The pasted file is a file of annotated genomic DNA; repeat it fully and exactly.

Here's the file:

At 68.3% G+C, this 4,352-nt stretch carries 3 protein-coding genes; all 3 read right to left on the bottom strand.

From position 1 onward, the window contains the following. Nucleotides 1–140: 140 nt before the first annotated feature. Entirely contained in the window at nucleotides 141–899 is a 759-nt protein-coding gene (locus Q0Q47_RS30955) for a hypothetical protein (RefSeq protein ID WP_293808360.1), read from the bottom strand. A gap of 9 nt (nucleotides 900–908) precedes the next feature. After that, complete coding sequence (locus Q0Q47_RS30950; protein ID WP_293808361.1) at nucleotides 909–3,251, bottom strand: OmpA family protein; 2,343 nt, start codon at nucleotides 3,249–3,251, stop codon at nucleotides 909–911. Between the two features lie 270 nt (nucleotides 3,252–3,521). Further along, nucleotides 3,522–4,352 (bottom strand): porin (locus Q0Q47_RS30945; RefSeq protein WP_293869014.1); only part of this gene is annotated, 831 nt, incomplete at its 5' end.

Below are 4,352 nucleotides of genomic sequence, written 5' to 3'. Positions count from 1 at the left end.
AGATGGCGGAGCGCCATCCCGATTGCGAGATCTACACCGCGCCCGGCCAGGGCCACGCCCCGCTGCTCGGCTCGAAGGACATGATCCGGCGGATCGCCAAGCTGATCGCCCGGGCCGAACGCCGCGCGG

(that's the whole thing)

At 68.3% G+C, this 4,352-nt stretch carries 3 protein-coding genes; all 3 read right to left on the bottom strand.

From position 1 onward, the window contains the following. Nucleotides 1–140: 140 nt before the first annotated feature. Entirely contained in the window at nucleotides 141–899 is a 759-nt protein-coding gene (locus Q0Q47_RS30955) for a hypothetical protein (RefSeq protein ID WP_293808360.1), read from the bottom strand. A gap of 9 nt (nucleotides 900–908) precedes the next feature. After that, complete coding sequence (locus Q0Q47_RS30950; protein ID WP_293808361.1) at nucleotides 909–3,251, bottom strand: OmpA family protein; 2,343 nt, start codon at nucleotides 3,249–3,251, stop codon at nucleotides 909–911. Between the two features lie 270 nt (nucleotides 3,252–3,521). Further along, nucleotides 3,522–4,352 (bottom strand): porin (locus Q0Q47_RS30945; RefSeq protein WP_293869014.1); only part of this gene is annotated, 831 nt, incomplete at its 5' end.

Below are 4,352 nucleotides of genomic sequence, written 5' to 3'. Positions count from 1 at the left end.
AGATGGCGGAGCGCCATCCCGATTGCGAGATCTACACCGCGCCCGGCCAGGGCCACGCCCCGCTGCTCGGCTCGAAGGACATGATCCGGCGGATCGCCAAGCTGATCGCCCGGGCCGAACGCCGCGCGG